Friends, Caregivers of PTSD Trauma Survivors
It's hard to watch someone you care about go through a tough time. Most people don't know what to say to even their closest friends after they've suffered a tragedy, trauma or death. For friends, caregivers of PTSD trauma survivors, an unconscious pressure can sneak up on you. There's an overwhelming sense that you don't know the "right" thing to say, as if such a thing exists...
"Don't screw it up"
Listen to what we tell ourselves sometimes. Did you know that it's common for friends and caregivers to beat themselves up for not knowing how to help. In many cases, it's a lot easier to mess it up than it is to satisfy yourself that you've done enough. Here are some tips to help you stay in the solution:
How to help someone after a trauma:
- Don't do this alone. You have to take care of yourself too or you won't be able to endure the cost of helping others who are struggling after trauma.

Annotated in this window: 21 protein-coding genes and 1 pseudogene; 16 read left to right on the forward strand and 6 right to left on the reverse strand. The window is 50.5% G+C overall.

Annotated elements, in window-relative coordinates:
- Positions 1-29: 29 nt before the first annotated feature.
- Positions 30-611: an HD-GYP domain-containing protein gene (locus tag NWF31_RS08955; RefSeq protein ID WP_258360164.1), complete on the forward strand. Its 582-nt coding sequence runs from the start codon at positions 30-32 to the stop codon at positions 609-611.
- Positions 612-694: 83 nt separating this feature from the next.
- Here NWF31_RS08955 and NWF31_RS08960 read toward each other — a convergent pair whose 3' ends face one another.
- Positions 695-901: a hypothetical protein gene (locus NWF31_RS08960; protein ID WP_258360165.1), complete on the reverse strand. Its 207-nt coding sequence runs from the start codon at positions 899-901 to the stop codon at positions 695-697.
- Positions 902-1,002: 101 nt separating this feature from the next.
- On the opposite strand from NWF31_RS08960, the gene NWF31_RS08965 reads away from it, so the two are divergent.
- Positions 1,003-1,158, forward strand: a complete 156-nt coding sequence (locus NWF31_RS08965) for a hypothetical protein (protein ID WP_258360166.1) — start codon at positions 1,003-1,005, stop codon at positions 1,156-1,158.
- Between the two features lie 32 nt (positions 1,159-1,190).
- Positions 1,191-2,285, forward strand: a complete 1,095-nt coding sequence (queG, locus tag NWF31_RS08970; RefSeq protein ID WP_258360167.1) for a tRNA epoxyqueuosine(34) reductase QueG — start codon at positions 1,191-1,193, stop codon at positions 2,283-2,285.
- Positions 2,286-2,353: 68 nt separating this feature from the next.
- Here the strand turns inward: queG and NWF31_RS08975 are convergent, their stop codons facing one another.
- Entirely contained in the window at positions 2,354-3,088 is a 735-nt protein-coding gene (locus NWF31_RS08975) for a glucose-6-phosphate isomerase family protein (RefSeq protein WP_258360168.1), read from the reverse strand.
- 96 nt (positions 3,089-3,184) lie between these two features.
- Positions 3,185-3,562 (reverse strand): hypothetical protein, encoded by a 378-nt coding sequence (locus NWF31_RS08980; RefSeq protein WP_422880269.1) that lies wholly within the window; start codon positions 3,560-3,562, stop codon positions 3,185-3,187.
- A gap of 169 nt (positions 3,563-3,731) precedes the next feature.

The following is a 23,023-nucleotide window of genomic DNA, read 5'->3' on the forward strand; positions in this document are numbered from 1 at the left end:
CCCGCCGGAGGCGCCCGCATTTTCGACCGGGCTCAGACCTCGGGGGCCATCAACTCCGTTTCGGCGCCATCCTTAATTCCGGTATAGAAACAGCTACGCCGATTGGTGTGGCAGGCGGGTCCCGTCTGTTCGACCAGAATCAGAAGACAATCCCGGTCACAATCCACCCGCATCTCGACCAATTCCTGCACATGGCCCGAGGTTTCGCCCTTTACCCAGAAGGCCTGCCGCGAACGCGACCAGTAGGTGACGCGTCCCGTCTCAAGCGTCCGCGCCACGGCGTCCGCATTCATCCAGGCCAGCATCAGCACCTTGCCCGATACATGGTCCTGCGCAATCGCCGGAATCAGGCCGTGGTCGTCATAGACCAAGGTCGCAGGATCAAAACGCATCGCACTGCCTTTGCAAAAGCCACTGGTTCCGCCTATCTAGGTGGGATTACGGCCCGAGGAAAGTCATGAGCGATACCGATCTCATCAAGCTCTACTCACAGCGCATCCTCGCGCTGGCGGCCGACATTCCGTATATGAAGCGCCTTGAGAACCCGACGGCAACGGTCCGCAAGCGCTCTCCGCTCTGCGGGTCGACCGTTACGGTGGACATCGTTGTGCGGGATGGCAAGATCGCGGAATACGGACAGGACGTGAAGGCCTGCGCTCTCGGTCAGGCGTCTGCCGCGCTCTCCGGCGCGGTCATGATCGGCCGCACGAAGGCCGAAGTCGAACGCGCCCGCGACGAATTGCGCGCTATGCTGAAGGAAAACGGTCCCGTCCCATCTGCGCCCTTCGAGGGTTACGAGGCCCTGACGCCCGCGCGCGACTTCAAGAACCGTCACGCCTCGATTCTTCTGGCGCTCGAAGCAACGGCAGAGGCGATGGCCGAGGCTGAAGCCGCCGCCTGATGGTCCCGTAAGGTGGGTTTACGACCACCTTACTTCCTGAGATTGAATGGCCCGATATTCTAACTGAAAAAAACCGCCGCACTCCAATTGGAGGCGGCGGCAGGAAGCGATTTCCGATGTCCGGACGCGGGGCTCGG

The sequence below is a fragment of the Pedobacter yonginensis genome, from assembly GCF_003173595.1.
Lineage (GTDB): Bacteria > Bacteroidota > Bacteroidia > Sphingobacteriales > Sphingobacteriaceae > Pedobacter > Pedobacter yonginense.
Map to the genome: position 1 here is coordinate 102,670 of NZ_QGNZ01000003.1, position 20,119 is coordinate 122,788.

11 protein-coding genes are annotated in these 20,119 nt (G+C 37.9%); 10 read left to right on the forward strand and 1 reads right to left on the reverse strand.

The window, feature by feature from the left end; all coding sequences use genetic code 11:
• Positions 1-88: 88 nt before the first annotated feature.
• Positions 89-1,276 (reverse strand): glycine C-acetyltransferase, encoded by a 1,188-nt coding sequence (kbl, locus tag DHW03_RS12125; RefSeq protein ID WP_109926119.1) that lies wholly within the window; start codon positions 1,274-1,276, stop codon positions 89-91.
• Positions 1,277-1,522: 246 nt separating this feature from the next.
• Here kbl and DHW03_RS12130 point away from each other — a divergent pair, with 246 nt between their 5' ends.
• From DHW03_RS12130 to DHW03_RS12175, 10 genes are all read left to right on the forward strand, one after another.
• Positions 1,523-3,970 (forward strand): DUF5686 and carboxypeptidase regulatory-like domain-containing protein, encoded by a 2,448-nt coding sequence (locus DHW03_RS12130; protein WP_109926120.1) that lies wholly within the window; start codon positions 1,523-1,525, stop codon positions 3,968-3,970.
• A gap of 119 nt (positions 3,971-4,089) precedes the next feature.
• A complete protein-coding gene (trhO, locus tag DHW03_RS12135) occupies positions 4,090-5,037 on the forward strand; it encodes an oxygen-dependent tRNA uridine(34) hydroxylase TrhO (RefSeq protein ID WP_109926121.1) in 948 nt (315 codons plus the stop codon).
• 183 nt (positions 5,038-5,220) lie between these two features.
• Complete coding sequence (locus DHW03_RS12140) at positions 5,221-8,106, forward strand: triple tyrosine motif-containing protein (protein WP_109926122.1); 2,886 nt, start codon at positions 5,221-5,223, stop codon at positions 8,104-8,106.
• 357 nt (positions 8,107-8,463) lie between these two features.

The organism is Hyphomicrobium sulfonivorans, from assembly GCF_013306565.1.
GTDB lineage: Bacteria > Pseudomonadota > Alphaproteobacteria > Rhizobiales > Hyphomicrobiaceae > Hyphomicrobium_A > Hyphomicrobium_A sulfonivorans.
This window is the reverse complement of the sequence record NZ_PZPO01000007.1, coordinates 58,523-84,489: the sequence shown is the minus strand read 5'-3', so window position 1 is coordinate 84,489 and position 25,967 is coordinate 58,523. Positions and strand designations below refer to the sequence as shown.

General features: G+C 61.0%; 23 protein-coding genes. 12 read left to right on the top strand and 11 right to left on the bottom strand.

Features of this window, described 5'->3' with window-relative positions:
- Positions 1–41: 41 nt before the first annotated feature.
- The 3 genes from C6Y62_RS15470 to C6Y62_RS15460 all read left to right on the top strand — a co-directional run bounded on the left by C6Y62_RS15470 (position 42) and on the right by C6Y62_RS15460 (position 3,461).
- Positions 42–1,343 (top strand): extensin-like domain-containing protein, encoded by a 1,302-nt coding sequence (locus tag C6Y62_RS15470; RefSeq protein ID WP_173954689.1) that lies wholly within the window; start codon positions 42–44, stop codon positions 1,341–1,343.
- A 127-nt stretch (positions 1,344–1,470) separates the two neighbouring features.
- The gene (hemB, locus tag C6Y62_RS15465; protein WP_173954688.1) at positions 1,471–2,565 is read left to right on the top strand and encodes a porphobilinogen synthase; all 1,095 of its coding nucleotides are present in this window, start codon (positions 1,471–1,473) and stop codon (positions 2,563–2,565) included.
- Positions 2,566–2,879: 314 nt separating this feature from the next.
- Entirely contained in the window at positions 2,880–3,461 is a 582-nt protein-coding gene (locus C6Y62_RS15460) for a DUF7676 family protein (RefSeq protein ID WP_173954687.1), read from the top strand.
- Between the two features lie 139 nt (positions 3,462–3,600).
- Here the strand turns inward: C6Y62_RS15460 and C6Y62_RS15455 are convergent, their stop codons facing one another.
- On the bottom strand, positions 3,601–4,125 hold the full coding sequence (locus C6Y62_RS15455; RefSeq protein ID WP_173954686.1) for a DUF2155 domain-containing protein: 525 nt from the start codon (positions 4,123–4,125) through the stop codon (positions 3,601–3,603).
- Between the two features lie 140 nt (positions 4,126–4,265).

- Offer a "ministry of presence." Just be there. You don't have to have all the answers; be there for what they need.
- If they don't know what they need, than look after the basic necessities of life for them for a while--and just spend time.
- Don't just disappear.
- Gradually push them to get out of the house and get them moving. Isolation and giving up is the enemy.
- Involvement in simple chores matters. Some kind of social interaction, if not daily several times per week, is healthy and can help ward off depression.
- Lastly, consider joining one of our live teleconferences to find out more about how PTSD Academy courses can help you provide assistance to those suffering from trauma.
Bottom line: There is hope. If you're frustrated because a trauma survivor doesn't want help, or won't try again after a bad experience, direct them to the 9-Line PTSD Test. It can help explain what will help and even provide reasons why they their last therapist didn't work out. It's geared to meet them right where they are--right now: